In a pioneering treatment, UK doctors have given a new lease of life to a baby suffering from a fatal heart condition by 'freezing' his body for four days.
Edward Ives was born with a condition called supra ventricular tachycardia (SVT), which causes the heart to race dangerously fast
with just a five per cent chance of survival.
The baby survived, thanks to the 'miraculous' treatment at University College London Hospital, in which doctors dropped his core temperature by almost four degrees Centigrade, 'The Telegraph' reported.
Edward's heart was pumping at over 300 beats per minute at the time of his birth last August, double the normal rate of 160.
Doctors wrapped the boy in a blanket of cold gel which dropped his temperature from 37 to 33.3 degree C, to slow his metabolism, to prevent damage to vital organs such as the brain.
After two days they slowly raised his temperature - but his heart rate rose again so they chilled him for a further two days.
"It was horrible to see him lying there freezing in nothing but a nappy. He was heavily sedated so didn't move much, and he was cold to touch - it looked like he was dead, said his mother Claire Ives.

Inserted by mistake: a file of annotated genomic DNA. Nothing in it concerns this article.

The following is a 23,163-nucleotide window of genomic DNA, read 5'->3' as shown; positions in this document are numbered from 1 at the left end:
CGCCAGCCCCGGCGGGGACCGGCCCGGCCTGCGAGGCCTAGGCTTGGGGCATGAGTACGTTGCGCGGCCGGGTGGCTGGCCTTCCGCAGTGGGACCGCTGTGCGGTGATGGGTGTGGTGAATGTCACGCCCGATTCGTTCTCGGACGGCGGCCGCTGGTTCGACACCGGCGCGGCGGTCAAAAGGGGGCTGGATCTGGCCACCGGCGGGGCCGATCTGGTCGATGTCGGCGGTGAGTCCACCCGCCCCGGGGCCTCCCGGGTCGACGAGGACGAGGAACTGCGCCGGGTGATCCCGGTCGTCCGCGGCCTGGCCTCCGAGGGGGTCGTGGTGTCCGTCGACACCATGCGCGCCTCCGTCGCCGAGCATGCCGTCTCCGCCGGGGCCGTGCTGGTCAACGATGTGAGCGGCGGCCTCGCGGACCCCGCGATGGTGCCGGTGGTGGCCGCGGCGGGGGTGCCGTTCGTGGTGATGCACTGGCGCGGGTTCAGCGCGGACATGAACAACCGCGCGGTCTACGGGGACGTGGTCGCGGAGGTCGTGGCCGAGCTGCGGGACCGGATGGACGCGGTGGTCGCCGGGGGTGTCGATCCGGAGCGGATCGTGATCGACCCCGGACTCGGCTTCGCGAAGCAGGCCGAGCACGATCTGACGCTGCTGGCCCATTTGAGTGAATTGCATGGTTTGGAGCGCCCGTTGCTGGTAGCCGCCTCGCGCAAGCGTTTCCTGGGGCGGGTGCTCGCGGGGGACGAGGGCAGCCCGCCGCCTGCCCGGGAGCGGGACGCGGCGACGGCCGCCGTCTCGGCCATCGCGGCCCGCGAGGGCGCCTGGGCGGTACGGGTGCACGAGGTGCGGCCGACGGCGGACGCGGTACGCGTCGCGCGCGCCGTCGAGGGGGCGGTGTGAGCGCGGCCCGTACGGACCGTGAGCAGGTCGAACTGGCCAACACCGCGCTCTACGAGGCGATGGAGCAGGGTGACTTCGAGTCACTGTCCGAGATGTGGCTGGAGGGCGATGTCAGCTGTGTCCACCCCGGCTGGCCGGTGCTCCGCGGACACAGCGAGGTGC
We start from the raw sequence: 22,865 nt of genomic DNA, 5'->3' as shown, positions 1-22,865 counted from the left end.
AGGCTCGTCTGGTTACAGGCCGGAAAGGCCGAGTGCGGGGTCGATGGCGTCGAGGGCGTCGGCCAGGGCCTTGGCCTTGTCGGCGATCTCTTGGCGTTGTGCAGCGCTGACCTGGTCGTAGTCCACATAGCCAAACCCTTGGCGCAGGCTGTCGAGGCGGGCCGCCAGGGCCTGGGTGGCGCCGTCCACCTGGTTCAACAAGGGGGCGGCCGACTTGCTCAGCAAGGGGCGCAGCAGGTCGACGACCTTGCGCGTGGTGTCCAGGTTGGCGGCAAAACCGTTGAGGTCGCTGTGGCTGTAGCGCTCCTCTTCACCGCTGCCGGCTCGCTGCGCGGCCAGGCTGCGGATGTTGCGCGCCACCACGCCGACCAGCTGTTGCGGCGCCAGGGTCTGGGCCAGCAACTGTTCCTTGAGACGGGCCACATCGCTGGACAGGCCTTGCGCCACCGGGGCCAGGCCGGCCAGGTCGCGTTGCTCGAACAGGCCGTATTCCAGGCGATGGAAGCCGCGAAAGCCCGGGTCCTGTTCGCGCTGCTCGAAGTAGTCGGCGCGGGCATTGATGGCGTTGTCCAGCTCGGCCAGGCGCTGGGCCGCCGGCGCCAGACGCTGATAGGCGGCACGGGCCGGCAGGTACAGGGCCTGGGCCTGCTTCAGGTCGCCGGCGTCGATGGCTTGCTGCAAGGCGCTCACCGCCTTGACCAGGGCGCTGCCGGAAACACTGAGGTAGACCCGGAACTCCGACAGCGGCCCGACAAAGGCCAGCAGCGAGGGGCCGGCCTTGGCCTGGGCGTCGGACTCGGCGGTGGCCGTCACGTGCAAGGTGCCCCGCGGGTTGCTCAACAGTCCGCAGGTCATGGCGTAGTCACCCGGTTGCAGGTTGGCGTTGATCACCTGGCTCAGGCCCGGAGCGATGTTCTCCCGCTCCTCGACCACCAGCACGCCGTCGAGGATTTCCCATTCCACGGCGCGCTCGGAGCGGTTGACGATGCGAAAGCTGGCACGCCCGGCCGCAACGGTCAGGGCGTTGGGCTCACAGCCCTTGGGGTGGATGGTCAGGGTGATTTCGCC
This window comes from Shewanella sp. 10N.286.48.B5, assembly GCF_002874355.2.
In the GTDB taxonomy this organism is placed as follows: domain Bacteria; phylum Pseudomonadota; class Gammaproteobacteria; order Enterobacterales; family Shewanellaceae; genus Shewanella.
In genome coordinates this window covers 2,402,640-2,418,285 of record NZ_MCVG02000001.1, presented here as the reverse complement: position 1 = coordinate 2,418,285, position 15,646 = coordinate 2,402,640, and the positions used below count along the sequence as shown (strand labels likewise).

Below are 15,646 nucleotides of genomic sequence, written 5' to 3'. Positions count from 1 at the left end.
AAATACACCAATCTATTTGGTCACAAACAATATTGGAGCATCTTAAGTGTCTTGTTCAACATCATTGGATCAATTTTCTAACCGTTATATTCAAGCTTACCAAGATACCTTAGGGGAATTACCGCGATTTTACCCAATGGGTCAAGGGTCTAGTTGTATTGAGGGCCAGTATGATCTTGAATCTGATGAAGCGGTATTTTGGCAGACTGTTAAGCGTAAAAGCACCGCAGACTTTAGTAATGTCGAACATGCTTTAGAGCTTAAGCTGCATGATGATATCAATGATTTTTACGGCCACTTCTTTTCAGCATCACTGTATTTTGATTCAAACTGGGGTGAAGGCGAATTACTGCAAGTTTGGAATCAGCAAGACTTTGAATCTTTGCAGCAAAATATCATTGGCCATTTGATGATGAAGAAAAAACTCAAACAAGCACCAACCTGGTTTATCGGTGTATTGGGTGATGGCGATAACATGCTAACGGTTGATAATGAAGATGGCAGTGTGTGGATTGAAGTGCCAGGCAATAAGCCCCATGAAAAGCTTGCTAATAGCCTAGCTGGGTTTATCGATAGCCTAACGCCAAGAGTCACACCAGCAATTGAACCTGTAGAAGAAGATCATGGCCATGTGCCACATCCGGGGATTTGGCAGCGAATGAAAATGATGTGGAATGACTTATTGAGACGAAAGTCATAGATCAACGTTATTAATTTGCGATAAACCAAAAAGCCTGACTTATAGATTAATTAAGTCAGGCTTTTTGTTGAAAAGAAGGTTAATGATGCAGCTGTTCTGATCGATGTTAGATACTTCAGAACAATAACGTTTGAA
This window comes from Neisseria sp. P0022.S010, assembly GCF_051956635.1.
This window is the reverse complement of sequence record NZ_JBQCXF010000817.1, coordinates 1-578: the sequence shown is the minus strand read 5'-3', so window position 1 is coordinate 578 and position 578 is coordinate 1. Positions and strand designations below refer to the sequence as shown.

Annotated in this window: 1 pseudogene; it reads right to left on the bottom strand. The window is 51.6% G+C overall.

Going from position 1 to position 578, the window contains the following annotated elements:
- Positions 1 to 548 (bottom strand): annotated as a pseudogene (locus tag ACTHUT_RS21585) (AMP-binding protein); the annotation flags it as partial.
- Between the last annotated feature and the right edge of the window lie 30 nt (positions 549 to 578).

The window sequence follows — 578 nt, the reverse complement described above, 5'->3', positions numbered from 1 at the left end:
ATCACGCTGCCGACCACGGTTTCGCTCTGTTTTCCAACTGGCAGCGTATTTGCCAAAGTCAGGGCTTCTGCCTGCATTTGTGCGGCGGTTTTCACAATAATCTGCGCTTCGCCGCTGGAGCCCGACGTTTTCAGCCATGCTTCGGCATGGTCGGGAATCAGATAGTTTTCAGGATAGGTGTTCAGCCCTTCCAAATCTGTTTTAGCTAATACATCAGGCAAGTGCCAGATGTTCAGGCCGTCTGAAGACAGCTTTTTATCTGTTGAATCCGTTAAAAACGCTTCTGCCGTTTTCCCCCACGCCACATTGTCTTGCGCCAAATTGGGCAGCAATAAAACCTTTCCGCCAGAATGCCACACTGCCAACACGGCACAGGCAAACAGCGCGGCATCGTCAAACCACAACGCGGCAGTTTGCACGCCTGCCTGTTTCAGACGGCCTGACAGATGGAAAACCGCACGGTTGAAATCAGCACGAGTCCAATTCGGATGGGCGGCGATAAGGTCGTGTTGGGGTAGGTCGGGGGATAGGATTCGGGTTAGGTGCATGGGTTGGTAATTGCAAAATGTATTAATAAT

"All I wanted to do was scoop him up and give him a warm cuddle. I just had to keep reminding myself that it was saving his life," she said.
During his treatment, Edward also received shocks from a defibrillator five times, to return his heart from a potentially fatal rhythm to a safer one.
On the fourth day, his heart started slowing to more normal levels, after which the medics slowly increased the temperature by one degree every 24 hours.
"As soon as his heart started beating normally everything began to improve. He had been really puffy because his kidneys weren't working, but all of a sudden he looked like a normal baby again," Ives said.
A month later Ives and her husband Phillip were finally allowed to take him home.
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